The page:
“Around my house there were always people stopping by and playing,” said Brown, who now lives in a house he built on his grandparents’ farm, five miles from tiny Douds, some two hours south of Iowa City. “So my daughters grew up in that setting. They grew up more in a hippie version of the backwoods life than I did. But it was the same sense of stories and community.”

Many of Brown’s songs are written in that “all-in-this-together” spirit. “Speaking in Tongues,” from the 1997 album “Slant 6 Mind,” is a recollection of churchgoers comforting a member of the flock: “When someone was sick we gathered around them and laid our hands upon them/All of us, old and young”; it ends with a prayer that the bigger world can learn a lesson from such communal healing. Brown has written songs about his father (“Billy from the Hills”), his grandmothers (“Ella Mae” and “Canned Goods”), musical ancestors Mose Allison, Robert Johnson and Jimmie Rodgers, and his contemporary DiFranco ” whom he calls “the Young Francster” ” all of them highlighting the ties Brown feels to his subjects.

A darker Brown

Despite all the warmth in his emotions, there is also a pervasive sense of melancholy in Brown’s music. His words are most often delivered slowly, in a deep voice that conveys a sense of weight. Brown’s view is hardly bleak: “A Little Excited,” from last year’s “Milk of the Moon” album, is an up-tempo statement of uncomplicated love. But Brown is the essence of a folk singer, and consistent with that job description he must embrace all that is going on around him. And with advancing age that has meant taking account of the sorrows of the world.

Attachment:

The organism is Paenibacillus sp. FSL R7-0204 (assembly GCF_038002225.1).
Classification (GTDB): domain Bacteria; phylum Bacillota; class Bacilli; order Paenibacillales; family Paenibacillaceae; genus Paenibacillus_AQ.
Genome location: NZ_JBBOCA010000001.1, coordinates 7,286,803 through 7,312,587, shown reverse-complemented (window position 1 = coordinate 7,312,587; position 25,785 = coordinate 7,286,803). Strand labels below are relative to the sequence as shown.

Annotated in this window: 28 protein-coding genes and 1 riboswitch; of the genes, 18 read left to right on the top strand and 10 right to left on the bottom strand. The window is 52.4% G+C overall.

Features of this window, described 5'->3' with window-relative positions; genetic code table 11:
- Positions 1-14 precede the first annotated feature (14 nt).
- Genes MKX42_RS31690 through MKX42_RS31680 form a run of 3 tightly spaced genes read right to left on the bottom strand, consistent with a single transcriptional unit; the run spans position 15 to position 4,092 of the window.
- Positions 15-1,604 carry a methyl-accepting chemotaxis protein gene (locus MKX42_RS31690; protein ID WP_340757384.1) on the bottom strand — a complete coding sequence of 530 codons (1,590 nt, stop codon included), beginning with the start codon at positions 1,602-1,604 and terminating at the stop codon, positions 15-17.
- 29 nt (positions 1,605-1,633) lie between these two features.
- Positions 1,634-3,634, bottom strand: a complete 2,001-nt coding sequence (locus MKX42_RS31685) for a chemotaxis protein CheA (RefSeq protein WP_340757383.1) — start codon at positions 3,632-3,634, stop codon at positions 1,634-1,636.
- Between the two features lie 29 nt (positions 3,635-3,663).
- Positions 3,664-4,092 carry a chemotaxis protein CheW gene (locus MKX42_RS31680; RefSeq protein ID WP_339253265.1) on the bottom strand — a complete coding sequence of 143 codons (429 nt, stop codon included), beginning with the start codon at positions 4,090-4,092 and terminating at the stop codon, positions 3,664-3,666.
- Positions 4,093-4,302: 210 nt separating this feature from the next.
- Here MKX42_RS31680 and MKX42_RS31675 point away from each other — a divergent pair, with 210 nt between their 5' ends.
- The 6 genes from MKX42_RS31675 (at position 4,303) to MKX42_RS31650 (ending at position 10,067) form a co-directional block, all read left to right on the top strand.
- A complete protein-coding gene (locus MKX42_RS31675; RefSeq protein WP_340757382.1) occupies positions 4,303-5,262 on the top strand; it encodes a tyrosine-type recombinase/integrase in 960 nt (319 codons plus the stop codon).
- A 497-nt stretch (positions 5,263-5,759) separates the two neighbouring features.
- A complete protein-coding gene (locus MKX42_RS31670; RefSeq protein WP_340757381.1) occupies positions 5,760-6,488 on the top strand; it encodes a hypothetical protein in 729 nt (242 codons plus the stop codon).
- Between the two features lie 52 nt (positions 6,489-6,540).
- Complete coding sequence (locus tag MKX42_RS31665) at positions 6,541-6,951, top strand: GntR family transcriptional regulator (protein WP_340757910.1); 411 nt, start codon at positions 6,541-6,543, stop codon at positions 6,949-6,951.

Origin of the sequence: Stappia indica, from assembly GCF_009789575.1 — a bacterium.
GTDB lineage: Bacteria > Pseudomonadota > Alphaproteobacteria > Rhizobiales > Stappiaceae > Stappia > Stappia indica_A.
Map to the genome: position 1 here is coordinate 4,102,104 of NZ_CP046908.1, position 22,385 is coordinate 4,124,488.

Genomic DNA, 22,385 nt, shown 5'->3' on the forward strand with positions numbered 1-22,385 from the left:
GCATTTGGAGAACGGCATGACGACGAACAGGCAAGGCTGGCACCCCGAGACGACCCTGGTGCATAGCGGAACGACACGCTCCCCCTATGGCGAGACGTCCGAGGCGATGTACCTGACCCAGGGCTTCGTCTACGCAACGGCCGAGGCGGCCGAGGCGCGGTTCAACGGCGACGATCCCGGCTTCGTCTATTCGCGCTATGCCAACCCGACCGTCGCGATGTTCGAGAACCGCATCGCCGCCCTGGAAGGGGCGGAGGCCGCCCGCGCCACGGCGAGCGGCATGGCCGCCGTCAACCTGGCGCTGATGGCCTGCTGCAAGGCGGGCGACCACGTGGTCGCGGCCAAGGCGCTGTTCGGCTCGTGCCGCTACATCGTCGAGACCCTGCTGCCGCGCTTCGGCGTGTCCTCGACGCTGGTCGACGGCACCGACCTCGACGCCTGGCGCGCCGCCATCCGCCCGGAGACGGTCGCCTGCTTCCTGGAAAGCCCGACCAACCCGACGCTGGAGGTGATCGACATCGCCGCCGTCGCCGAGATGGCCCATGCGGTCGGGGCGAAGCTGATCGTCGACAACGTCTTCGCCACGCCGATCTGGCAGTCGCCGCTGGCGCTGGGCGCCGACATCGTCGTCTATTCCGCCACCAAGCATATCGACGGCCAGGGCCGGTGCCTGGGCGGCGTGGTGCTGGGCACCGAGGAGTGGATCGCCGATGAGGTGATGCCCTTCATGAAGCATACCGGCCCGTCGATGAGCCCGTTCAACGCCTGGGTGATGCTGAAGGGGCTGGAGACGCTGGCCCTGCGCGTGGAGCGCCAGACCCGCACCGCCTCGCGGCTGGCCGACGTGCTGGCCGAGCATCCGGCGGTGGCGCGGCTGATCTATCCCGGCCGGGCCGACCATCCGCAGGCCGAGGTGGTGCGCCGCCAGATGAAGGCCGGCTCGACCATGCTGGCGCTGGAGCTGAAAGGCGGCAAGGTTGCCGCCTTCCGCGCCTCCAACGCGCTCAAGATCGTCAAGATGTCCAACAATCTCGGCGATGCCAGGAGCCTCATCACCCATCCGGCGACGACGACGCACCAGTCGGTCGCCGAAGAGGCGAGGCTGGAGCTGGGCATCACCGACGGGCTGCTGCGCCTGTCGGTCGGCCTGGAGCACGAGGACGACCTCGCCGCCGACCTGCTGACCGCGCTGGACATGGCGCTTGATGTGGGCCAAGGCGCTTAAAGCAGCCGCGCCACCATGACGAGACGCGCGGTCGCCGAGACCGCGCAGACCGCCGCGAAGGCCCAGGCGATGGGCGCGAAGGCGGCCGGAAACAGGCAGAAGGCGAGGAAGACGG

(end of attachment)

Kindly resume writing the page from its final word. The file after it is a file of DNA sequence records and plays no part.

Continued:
“The way I think of [songwriting] has changed,” he said. “When I was younger, it was so much fun. The last 10 or 12 years, the songs come from a darker place, and I think that’s because you live and grow and see more of that. And it has to work its way into your songs or whatever you do.”

Brown believes his seriousness is balanced by a sense of humor. In “Mose Allison Played Here,” Brown pays tribute to the singer-pianist by painting a picture of the kind of dumps Allison has played: “Don’t even try dancing/Your feet would just stick.” Much of the joke is in the truth ” “He really does play those smoky dives at the end of the road,” said Brown ” and in the fact that the humor is much in the vein of Allison’s own wry take on the world.

“There’s enough humor in it to keep the boat floating and to balance it out,” said Brown. “That’s the way it is for me ” there’s enough melancholia in my life. My people ” my parents, my grandparents ” have always balanced things out by keeping their sense of humor.”

In addition to the humor, there is a big air of mystery to songwriting for Brown. He says that songs “come right out of the ground, like a plant.” They generally come to him in waves, like a crop sprouting in spring. Then they disappear. He says the experience can be downright scary. But after 18 albums, he continues to find pleasure, and a sense of purpose, even in the spookiest material.

“Something comes along and I think, ‘I don’t want to write about that!’ But I have to,” said Brown. “I’ve never lost that sense of being very interested in it.”

Stewart Oksenhorn’s e-mail address is